Leaf Chromatography

5 teachers like this lesson
Print Lesson


Students will be able to describe the purpose of and method for paper chromatography.

Big Idea

Mixtures can be separated into their constituent compounds using paper chromatography.


In this lesson students will analyze the results of using various solvents in paper chromatography to analyze the pigments in leaves. This lesson aligns to NGSS HS-PS1-3 because it helps students think about the structure of substances. It uses the NGSS Science Practice Planning and Carrying Out Investigations by providing students the opportunity to perform a paper chromatography. It aligns with the Science Practice Analyzing and Interpreting Data by giving students the opportunity to analyze and perform simple mathematical analysis of their data.

The reasons why paper chromatography works are based in part on the idea of solubility. Students should have some familiarity with the concepts learned in the solubility lesson in order to understand this lab.

The materials needed for this lab are:

  • 2 large (or 4 small) leaves (shredding leaves in advance will save time)
  • 500 ml beaker or large jar
  • 50 ml of isopropyl alcohol
  • A tub or pan with hot water
  • Filter paper
  • Glass stirring rod
  • Scotch Tape

Do Now/Activator

10 minutes

Students read and perform the first two steps in the the procedure for conducting a Paper Chromatography with Leaves lab. This entails cutting leaves into tiny pieces and then soaking them in alcohol.

They need to do this quickly and immediately in order to have enough time to perform the lab in one class period. 

Mini-lesson and Guided Practice

15 minutes

I begin by giving a brief overview of chromatography. The first 8 slides from Paper Chromatography* gives a good overview with pictures that help students visualize the process of chromatography. After showing these slides I ask students to use a Think Pair Share Protocol for this question:

"What is paper chromatography and how does it work?"

I walk around and listen to the conversations, and then I ask a few students to share out something they know about paper chromatography. I keep asking questions until students have explained that paper chromatography is a process used to separate compounds from mixtures by dissolving the compounds in a solution, and those compounds are then deposited at different heights on the filter paper.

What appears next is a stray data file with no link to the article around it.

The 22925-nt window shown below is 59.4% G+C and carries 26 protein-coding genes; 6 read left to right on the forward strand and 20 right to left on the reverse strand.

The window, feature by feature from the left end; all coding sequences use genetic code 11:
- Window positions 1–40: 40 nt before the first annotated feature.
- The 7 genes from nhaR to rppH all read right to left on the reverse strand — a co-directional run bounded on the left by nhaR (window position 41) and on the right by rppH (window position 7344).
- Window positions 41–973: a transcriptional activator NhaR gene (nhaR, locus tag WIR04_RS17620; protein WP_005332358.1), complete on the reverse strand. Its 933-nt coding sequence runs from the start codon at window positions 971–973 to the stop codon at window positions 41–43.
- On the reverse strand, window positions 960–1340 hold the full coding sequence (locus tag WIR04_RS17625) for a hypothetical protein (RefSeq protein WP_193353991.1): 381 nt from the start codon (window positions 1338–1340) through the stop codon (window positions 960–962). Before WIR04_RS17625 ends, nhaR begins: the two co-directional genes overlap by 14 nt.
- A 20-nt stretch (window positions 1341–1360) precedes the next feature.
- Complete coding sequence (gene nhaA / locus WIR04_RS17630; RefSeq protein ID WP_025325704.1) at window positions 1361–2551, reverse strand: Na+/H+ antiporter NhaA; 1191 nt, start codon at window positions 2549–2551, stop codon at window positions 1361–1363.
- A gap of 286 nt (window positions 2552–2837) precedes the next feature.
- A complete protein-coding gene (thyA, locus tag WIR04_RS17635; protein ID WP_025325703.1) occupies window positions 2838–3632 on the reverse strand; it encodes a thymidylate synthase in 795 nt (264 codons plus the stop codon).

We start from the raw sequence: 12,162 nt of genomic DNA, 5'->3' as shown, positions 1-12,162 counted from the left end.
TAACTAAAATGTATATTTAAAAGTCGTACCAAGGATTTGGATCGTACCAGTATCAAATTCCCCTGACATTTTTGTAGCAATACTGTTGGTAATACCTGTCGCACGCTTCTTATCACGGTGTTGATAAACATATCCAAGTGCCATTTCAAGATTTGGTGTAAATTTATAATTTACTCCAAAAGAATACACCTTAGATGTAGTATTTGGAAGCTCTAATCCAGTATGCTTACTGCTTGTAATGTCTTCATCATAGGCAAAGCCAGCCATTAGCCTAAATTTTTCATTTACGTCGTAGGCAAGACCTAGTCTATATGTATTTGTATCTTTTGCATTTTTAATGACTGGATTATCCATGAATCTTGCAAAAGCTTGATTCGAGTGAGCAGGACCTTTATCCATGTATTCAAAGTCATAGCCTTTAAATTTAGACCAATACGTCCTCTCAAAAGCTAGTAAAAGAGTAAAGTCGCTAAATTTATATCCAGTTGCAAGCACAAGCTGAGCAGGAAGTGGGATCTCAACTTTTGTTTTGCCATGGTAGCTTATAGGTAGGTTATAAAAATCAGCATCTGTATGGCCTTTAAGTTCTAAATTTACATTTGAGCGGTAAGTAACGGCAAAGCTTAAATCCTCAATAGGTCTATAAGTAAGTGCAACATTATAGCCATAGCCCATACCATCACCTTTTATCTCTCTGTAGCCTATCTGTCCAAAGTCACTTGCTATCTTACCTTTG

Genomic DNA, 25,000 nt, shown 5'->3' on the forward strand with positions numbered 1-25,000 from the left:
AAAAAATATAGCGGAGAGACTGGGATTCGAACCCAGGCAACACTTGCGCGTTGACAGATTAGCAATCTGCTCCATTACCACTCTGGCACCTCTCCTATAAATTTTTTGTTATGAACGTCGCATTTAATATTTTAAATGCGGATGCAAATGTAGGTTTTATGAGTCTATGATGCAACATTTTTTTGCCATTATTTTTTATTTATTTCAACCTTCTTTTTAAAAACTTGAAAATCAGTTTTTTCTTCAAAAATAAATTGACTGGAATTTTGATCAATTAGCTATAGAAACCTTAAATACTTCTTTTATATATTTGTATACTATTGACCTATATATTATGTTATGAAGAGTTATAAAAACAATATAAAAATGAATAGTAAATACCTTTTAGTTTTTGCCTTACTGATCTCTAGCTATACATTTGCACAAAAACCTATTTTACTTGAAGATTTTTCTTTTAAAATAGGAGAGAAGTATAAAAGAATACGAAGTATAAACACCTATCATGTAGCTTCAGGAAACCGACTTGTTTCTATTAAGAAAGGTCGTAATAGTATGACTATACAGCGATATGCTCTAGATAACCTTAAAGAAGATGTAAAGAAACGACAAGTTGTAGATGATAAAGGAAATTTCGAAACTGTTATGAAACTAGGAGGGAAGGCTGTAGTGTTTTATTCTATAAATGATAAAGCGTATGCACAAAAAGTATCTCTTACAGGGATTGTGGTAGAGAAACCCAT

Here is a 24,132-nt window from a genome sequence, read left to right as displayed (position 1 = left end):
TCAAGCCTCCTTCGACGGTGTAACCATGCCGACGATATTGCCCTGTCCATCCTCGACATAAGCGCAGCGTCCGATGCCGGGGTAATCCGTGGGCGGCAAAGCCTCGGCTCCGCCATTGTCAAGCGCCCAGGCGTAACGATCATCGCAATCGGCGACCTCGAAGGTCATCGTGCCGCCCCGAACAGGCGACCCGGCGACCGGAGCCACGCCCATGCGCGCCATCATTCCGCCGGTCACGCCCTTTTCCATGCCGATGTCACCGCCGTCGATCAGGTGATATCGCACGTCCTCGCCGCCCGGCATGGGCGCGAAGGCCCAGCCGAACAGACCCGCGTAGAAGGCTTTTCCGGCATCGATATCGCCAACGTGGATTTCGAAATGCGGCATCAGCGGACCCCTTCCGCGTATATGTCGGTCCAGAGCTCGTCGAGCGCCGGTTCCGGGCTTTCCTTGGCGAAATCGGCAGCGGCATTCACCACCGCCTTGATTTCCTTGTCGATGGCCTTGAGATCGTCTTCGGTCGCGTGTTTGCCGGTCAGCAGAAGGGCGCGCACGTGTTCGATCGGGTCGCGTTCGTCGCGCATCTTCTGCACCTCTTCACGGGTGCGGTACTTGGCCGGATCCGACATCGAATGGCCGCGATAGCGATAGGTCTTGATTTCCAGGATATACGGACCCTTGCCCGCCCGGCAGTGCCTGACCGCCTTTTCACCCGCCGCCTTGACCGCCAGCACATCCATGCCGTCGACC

I then give students time to read the procedure section of the Paper Chromatography with Leaves Lab.

Once students have had a chance to read, I use cold call to make sure that students have reviewed and understood the rest of the procedure.

*From Oconto Falls Public Schools, WI


25 minutes

While we are waiting for the various leaf pigments to dissolve in the alcohol, I use the time to teach about  Rvalues and give students time to practice calculating them. Students get practice calculating Rf values using the Calculating Rf values worksheet. 

Rvalues are used in chromatography to quantify the relationship between the distance a compound travels compared to the distance that the solvent travels up the filter paper. By using Rvalues students have a quantified value with which they could then compare to known values or to other chromatograms. This video shows me teaching how to measure and calculate Rvalues. 

After comparing their answers with a partner, and to the Rf values answer key, the pigments have had time to dissolve in the alcohol. Students now do steps 4-8 of the Paper Chromatography Lab. Students need to ensure that the paper is touching the solvent without getting bunched up at the paper-solvent interface. If their paper is too long they simply have to roll it up on the stirring rod to make it the right height. Here is a paper chromatography photo of the apparatus. Before they hang their chromatograms to dry, they should be sure to mark the point to which the solvent traveled because that is one of the 2 values need to calculate the Rvalues.


10 minutes

During this time, I ask students to compare data to answer the original question--do leaves from different tree species create unique chromatograms? I do not have sufficient data from this lab to answer that question because the students ran out of time to do this lab properly, but the chromatograms I made appeared nearly identical.

See my reflection about why this was not necessarily a failure, and what I did at the end of a class when no data was available. Also, I note that students will have another chance to conduct a chromatography test in the chromatography lesson of the forensics unit.